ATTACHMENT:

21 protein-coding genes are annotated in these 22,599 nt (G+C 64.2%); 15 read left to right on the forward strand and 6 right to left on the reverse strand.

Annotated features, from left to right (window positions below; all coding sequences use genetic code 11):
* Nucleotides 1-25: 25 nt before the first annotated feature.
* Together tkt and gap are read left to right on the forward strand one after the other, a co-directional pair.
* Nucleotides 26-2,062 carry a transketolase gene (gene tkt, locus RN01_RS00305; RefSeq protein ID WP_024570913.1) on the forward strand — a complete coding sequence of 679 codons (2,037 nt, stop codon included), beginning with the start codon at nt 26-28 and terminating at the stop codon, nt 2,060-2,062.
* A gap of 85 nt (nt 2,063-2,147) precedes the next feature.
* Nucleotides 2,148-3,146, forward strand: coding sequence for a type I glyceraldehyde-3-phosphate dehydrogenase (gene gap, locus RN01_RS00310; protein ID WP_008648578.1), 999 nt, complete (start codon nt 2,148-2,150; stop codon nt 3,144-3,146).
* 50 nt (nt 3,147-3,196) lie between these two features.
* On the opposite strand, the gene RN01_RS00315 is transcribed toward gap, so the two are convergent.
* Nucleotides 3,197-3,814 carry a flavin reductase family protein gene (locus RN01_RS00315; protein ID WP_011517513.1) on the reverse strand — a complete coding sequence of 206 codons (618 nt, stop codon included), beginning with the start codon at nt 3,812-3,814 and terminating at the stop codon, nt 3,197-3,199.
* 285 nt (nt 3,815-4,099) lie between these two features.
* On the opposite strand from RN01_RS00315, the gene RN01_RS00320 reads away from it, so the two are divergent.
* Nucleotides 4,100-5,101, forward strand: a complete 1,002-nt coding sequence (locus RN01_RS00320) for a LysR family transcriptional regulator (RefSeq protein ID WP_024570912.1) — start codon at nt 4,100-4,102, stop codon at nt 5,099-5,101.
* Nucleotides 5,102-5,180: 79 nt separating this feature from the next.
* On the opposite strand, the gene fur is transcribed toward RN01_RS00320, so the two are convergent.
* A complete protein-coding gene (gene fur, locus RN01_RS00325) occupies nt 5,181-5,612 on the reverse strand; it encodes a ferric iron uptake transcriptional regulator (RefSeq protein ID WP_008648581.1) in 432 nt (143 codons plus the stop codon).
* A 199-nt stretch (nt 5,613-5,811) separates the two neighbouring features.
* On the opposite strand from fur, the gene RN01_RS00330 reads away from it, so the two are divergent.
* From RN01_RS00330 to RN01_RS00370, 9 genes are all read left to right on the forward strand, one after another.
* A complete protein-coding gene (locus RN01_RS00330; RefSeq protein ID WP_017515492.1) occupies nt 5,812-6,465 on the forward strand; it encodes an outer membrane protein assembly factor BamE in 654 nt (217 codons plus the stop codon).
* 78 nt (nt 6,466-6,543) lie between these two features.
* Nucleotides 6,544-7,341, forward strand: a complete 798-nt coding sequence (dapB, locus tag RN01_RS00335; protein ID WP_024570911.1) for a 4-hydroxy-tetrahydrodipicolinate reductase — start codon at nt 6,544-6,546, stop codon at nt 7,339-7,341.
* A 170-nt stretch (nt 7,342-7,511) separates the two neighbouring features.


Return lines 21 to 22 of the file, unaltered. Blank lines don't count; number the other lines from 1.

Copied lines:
* 78 nt (nt 6,466-6,543) lie between these two features.
* Nucleotides 6,544-7,341, forward strand: a complete 798-nt coding sequence (dapB, locus tag RN01_RS00335; protein ID WP_024570911.1) for a 4-hydroxy-tetrahydrodipicolinate reductase — start codon at nt 6,544-6,546, stop codon at nt 7,339-7,341.